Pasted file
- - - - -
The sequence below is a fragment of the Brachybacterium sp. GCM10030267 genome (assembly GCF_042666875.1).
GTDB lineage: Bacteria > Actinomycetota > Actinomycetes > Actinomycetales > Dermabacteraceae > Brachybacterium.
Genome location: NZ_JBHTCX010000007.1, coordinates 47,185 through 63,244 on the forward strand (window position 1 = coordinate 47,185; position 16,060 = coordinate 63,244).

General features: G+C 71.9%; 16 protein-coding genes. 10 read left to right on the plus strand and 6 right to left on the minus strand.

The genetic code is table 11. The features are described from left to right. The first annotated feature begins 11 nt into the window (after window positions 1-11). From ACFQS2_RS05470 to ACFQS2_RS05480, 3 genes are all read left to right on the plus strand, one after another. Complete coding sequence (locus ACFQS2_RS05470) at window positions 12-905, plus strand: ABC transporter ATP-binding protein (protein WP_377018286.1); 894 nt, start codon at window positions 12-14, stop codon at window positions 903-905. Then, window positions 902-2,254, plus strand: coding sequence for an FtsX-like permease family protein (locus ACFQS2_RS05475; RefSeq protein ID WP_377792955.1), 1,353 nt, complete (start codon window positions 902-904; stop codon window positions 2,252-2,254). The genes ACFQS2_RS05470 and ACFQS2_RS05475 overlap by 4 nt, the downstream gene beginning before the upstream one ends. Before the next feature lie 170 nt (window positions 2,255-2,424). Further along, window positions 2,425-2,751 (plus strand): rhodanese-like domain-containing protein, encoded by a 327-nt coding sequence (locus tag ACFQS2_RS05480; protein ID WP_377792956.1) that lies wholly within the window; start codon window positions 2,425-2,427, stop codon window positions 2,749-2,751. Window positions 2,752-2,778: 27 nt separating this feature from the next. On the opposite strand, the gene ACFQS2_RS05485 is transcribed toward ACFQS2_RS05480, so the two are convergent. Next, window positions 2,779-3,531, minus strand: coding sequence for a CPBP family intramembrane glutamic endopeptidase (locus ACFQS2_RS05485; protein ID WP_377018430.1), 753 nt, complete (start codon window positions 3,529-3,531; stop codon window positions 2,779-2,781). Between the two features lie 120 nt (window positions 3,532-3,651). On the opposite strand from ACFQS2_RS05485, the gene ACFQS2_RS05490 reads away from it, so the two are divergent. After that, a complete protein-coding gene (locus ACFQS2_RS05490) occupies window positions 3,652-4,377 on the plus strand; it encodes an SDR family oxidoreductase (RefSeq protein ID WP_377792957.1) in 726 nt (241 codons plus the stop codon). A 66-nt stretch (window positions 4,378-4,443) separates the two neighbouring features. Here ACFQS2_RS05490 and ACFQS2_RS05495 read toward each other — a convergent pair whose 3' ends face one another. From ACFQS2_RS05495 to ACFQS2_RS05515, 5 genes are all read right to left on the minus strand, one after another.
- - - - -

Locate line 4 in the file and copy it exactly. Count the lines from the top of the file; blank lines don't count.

General features: G+C 71.9%; 16 protein-coding genes. 10 read left to right on the plus strand and 6 right to left on the minus strand.